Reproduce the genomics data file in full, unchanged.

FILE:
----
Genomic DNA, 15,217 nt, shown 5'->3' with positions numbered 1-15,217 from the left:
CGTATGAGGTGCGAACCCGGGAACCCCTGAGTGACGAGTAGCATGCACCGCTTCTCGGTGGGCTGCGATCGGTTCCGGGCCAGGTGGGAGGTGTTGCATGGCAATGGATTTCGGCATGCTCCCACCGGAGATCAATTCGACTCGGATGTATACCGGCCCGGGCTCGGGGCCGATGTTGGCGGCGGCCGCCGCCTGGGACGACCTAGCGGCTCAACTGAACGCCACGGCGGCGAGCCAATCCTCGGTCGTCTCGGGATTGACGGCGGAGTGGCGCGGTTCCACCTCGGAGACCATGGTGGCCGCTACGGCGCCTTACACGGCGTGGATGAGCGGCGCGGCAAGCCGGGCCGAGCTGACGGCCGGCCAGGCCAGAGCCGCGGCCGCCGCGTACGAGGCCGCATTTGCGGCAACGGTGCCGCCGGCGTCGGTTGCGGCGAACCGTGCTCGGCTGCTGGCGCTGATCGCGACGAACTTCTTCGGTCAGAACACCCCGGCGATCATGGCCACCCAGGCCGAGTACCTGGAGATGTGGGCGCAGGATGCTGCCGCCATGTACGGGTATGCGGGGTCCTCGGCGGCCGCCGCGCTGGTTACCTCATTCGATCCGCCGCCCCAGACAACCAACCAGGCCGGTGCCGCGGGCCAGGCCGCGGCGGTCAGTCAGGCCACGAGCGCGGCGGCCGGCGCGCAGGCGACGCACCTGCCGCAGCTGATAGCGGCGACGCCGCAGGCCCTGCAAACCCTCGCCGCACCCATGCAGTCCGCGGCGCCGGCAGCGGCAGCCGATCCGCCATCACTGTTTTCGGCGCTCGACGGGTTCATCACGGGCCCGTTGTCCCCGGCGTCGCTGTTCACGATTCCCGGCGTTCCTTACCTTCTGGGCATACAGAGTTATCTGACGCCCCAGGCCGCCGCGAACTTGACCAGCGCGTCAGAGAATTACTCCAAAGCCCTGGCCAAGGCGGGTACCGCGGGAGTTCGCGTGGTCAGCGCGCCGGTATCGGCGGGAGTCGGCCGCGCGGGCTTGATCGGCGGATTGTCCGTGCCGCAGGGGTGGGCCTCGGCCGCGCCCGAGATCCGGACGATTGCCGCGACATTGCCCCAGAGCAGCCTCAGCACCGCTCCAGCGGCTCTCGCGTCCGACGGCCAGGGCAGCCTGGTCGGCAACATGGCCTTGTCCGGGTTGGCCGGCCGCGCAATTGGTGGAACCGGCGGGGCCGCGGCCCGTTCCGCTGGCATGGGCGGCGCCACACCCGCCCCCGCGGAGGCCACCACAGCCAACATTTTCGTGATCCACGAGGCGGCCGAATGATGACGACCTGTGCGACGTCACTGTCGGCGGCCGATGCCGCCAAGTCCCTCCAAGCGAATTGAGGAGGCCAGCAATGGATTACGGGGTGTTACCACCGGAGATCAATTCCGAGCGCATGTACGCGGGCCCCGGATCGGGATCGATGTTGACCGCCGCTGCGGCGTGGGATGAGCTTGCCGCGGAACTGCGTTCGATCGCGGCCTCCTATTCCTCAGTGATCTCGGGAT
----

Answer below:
Genomic DNA, 15,217 nt, shown 5'->3' with positions numbered 1-15,217 from the left:
CGTATGAGGTGCGAACCCGGGAACCCCTGAGTGACGAGTAGCATGCACCGCTTCTCGGTGGGCTGCGATCGGTTCCGGGCCAGGTGGGAGGTGTTGCATGGCAATGGATTTCGGCATGCTCCCACCGGAGATCAATTCGACTCGGATGTATACCGGCCCGGGCTCGGGGCCGATGTTGGCGGCGGCCGCCGCCTGGGACGACCTAGCGGCTCAACTGAACGCCACGGCGGCGAGCCAATCCTCGGTCGTCTCGGGATTGACGGCGGAGTGGCGCGGTTCCACCTCGGAGACCATGGTGGCCGCTACGGCGCCTTACACGGCGTGGATGAGCGGCGCGGCAAGCCGGGCCGAGCTGACGGCCGGCCAGGCCAGAGCCGCGGCCGCCGCGTACGAGGCCGCATTTGCGGCAACGGTGCCGCCGGCGTCGGTTGCGGCGAACCGTGCTCGGCTGCTGGCGCTGATCGCGACGAACTTCTTCGGTCAGAACACCCCGGCGATCATGGCCACCCAGGCCGAGTACCTGGAGATGTGGGCGCAGGATGCTGCCGCCATGTACGGGTATGCGGGGTCCTCGGCGGCCGCCGCGCTGGTTACCTCATTCGATCCGCCGCCCCAGACAACCAACCAGGCCGGTGCCGCGGGCCAGGCCGCGGCGGTCAGTCAGGCCACGAGCGCGGCGGCCGGCGCGCAGGCGACGCACCTGCCGCAGCTGATAGCGGCGACGCCGCAGGCCCTGCAAACCCTCGCCGCACCCATGCAGTCCGCGGCGCCGGCAGCGGCAGCCGATCCGCCATCACTGTTTTCGGCGCTCGACGGGTTCATCACGGGCCCGTTGTCCCCGGCGTCGCTGTTCACGATTCCCGGCGTTCCTTACCTTCTGGGCATACAGAGTTATCTGACGCCCCAGGCCGCCGCGAACTTGACCAGCGCGTCAGAGAATTACTCCAAAGCCCTGGCCAAGGCGGGTACCGCGGGAGTTCGCGTGGTCAGCGCGCCGGTATCGGCGGGAGTCGGCCGCGCGGGCTTGATCGGCGGATTGTCCGTGCCGCAGGGGTGGGCCTCGGCCGCGCCCGAGATCCGGACGATTGCCGCGACATTGCCCCAGAGCAGCCTCAGCACCGCTCCAGCGGCTCTCGCGTCCGACGGCCAGGGCAGCCTGGTCGGCAACATGGCCTTGTCCGGGTTGGCCGGCCGCGCAATTGGTGGAACCGGCGGGGCCGCGGCCCGTTCCGCTGGCATGGGCGGCGCCACACCCGCCCCCGCGGAGGCCACCACAGCCAACATTTTCGTGATCCACGAGGCGGCCGAATGATGACGACCTGTGCGACGTCACTGTCGGCGGCCGATGCCGCCAAGTCCCTCCAAGCGAATTGAGGAGGCCAGCAATGGATTACGGGGTGTTACCACCGGAGATCAATTCCGAGCGCATGTACGCGGGCCCCGGATCGGGATCGATGTTGACCGCCGCTGCGGCGTGGGATGAGCTTGCCGCGGAACTGCGTTCGATCGCGGCCTCCTATTCCTCAGTGATCTCGGGAT